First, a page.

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Six thousand city blocks. Six thousand plastic kiddie pools sloshing onto the sidewalk. Six thousand grills filling the air with charcoal smoke and the scent of dripping beef fat. Six thousand Frisbee games in six thousand streets emptied of cars.

In 2015, the city of Philadelphia issued six thousand block-party permits, more than Chicago and more than twice as many as New York City. Philly is the block party capital of the United States. Memorial Day, Labor Day, and the Fourth of July are the most popular party dates, but you’ll find parties all over the city, all summer long.

In this city older than the United States, most neighborhoods consist largely of block after block of rowhouses—narrow townhouses with small stoops that sit right on the sidewalk, with very few yards. The streets, too, are often narrow, built for horses and carriages rather than cars. Some houses have back patios, but for many Philadelphians, the sidewalk doubles as a sort of communal front porch. In the summer it’s not uncommon for whole families to take over a stretch of the street, plopping inflatable pools and basketball hoops right on the corner.

Philadelphia Skyline
The Philadelphia skyline Justin Wolfe

When it’s block-party season, though, everyone comes out—whether they’ve lived on the block for months or for generations. And so do their friends. To get the permit, a designated “block captain” has to get signatures from 75 percent of the block’s residents. That means just about everybody’s on board—and that means you can drag your speakers out in the street and crank up the bass on your favorite jams. (If you’re lucky, you might even get a visit from a celebrity—Mos Def, and other stars with local roots, have been known to crash West Philly block parties from time to time.) Kids and adults dance, play games, and enjoy relaxing in the middle of streets that are usually clogged with the city’s notorious traffic.

Block partiers aren’t allowed to sell alcohol, but the city does suspend its open-container laws. The result is a friendly sort of sharing system, in which every household contributes something: a casserole, a canopy for shade, hamburger buns. More prosperous blocks often chip in for a bouncy castle or a band, while other blocks just open up a fire hydrant. At one annual block party in Northern Liberties, the Schuler-Leuner family even drags the basin of their wood-fired hot tub out into the street, a black, three-legged affair that makes it look a bit like the splashing, giggling children are being cooked in a massive witch’s cauldron.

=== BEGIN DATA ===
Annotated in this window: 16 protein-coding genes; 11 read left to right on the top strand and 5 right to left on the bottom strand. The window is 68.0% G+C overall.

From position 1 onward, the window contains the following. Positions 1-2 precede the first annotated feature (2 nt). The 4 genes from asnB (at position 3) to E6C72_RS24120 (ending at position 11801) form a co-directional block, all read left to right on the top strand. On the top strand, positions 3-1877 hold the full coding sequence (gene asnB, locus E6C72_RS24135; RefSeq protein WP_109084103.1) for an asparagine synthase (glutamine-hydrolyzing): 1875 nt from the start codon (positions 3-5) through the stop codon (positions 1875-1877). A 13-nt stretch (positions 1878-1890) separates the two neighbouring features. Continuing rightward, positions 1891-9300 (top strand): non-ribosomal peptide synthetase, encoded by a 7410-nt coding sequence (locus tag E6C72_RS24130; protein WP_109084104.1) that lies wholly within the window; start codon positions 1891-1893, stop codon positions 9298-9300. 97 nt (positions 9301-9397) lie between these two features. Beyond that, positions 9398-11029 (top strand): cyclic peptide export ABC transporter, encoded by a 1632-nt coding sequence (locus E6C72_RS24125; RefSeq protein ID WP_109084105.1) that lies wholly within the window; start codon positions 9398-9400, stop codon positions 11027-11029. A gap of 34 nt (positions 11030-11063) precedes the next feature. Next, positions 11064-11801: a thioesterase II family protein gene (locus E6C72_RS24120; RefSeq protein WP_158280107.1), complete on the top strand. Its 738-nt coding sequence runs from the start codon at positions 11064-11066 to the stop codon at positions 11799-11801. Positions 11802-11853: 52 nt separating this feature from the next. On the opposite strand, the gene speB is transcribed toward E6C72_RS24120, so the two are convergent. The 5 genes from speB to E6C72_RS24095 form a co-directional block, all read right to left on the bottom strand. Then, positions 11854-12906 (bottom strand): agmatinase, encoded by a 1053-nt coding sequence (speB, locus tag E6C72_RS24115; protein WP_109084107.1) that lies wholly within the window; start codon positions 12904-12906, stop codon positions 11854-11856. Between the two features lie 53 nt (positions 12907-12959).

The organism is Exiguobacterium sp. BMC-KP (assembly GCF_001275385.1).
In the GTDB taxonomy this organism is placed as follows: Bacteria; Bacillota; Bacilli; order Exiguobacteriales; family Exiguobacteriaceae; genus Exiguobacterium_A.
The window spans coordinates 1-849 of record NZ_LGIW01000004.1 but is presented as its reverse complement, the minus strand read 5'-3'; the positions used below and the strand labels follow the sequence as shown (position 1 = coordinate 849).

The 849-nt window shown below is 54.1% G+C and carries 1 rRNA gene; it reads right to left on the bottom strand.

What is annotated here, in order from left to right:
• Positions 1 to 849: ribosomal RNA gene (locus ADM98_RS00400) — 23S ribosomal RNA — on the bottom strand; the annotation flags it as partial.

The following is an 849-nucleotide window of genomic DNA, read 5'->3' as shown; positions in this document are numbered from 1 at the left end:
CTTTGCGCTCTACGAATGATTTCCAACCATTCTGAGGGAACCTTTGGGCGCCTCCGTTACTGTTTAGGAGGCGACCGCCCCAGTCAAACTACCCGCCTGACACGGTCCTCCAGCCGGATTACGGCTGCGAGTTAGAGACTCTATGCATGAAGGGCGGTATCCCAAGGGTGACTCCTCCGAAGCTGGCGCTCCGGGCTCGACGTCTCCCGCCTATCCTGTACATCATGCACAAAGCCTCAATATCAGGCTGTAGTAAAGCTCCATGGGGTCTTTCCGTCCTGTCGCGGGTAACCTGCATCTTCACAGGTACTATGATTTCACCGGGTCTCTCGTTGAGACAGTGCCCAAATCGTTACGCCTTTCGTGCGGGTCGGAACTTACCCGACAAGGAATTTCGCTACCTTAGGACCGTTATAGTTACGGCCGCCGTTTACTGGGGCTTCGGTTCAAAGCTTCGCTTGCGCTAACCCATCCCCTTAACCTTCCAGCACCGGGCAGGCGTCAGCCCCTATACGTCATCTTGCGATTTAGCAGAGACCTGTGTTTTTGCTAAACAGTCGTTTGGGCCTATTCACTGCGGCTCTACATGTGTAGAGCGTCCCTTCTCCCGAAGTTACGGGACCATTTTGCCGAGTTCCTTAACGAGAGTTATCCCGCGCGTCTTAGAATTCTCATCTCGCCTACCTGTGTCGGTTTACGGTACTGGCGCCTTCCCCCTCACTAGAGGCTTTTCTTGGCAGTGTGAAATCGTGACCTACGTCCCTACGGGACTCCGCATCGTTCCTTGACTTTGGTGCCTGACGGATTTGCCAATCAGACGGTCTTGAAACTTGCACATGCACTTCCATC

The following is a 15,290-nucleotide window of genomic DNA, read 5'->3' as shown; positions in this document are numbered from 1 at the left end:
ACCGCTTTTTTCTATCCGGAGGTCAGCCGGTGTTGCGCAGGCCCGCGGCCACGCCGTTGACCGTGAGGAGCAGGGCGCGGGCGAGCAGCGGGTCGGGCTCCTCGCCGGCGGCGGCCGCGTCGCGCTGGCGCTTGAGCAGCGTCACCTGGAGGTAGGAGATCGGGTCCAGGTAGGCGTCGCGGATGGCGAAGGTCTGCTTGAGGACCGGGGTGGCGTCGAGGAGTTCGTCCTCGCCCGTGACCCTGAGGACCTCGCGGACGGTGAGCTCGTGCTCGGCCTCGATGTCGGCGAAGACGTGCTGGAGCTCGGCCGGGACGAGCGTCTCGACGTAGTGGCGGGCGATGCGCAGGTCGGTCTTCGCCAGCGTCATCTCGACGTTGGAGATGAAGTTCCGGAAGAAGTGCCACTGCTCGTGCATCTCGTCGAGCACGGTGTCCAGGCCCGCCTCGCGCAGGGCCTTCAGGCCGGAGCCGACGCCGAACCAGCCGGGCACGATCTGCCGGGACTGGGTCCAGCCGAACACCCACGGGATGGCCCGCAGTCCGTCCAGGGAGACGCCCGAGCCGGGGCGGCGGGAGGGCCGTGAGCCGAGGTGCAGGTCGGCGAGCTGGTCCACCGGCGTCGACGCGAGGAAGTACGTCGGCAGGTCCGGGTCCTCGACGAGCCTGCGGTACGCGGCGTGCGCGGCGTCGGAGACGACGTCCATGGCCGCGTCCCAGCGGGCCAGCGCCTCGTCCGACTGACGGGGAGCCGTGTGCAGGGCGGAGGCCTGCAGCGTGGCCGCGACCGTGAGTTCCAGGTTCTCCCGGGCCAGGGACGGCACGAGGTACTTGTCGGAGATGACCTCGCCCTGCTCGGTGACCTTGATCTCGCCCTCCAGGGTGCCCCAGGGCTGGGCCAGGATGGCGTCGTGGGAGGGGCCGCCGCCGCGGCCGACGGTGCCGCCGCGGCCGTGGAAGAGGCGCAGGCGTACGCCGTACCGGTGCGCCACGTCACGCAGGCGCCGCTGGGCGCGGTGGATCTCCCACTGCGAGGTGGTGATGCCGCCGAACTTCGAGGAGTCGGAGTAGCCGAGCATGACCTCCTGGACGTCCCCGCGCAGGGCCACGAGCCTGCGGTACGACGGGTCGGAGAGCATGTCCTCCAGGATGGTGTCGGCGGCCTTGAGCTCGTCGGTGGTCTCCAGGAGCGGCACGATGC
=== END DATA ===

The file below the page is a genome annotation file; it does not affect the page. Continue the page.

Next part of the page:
Cheeseburger
The ultimate burger, smothered with Gruyere, mushroom and onion jam, and crisp radicchio. Get the recipe » Matt Taylor-Gross

Across all boundaries of class, race, and geography, though, you’ll find at least one grill staying constantly hot at each block party. The burgers might be vegan or kosher or halal, but they’ll be there, offered to anyone who comes by and kicks back in a folding chair for a while to meet or greet the neighbors. You’ll likely find a card table not too far from the grill, laden with neighbors’ contributions to the feast: buns, plates, and toppings that range from the standard (cheese, ketchup, pickles) to the sublime (like mushrooms and onions sauteed in butter and red wine). Pair that with a cold beer from the cooler—in Fishtown it’s usually a local brewery like Yards or Philadelphia Brewing Company—and bask in the summer glory of it all.

The block-party experience is all about small, residential blocks—residents of major arteries aren’t allowed to hold them—but that might soon change. When Pope Francis visited the city in 2015, a huge security perimeter shut down all traffic into Center City. The crowds turned out to be smaller than anticipated, but thousands of residents enjoyed bike rides and strolls in the empty streets.

Within a month, a group called Open Streets PHL had formed to petition the mayor to shut down traffic on specific days, opening the streets to bicyclists and grillmasters alike as a way of extending and expanding on the block-party tradition. “We often forget that our streets are public space,” says Nate Hommel, a landscape architect who is active in Open Streets. “When you close the streets to cars, you open them to everything else.”

Block parties are a celebration of that “everything else”—whether that means racing Big Wheels or salsa dancing in the street in flip-flops. They are, more than anything else, more even than Fourth of July fireworks or Phillies tailgate parties, the essence of summer in Philadelphia.

Get the recipe for the Ultimate Block Party Burger »

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